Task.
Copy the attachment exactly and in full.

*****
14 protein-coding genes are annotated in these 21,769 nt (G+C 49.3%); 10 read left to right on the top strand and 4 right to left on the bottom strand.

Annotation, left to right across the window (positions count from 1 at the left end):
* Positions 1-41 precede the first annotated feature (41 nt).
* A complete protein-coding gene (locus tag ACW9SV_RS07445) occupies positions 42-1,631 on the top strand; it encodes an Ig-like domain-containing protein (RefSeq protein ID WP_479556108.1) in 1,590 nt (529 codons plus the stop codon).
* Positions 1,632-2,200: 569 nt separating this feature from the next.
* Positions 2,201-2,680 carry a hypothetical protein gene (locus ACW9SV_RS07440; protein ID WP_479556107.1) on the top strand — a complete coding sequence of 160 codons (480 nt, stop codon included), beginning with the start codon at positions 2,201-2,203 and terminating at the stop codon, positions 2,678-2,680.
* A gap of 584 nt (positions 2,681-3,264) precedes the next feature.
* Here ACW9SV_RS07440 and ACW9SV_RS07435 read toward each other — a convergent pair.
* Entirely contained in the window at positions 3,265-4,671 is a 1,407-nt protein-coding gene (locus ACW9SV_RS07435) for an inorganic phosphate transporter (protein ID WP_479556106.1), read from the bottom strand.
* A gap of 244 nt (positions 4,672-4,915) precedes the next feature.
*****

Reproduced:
14 protein-coding genes are annotated in these 21,769 nt (G+C 49.3%); 10 read left to right on the top strand and 4 right to left on the bottom strand.

Annotation, left to right across the window (positions count from 1 at the left end):
* Positions 1-41 precede the first annotated feature (41 nt).
* A complete protein-coding gene (locus tag ACW9SV_RS07445) occupies positions 42-1,631 on the top strand; it encodes an Ig-like domain-containing protein (RefSeq protein ID WP_479556108.1) in 1,590 nt (529 codons plus the stop codon).
* Positions 1,632-2,200: 569 nt separating this feature from the next.
* Positions 2,201-2,680 carry a hypothetical protein gene (locus ACW9SV_RS07440; protein ID WP_479556107.1) on the top strand — a complete coding sequence of 160 codons (480 nt, stop codon included), beginning with the start codon at positions 2,201-2,203 and terminating at the stop codon, positions 2,678-2,680.
* A gap of 584 nt (positions 2,681-3,264) precedes the next feature.
* Here ACW9SV_RS07440 and ACW9SV_RS07435 read toward each other — a convergent pair.
* Entirely contained in the window at positions 3,265-4,671 is a 1,407-nt protein-coding gene (locus ACW9SV_RS07435) for an inorganic phosphate transporter (protein ID WP_479556106.1), read from the bottom strand.
* A gap of 244 nt (positions 4,672-4,915) precedes the next feature.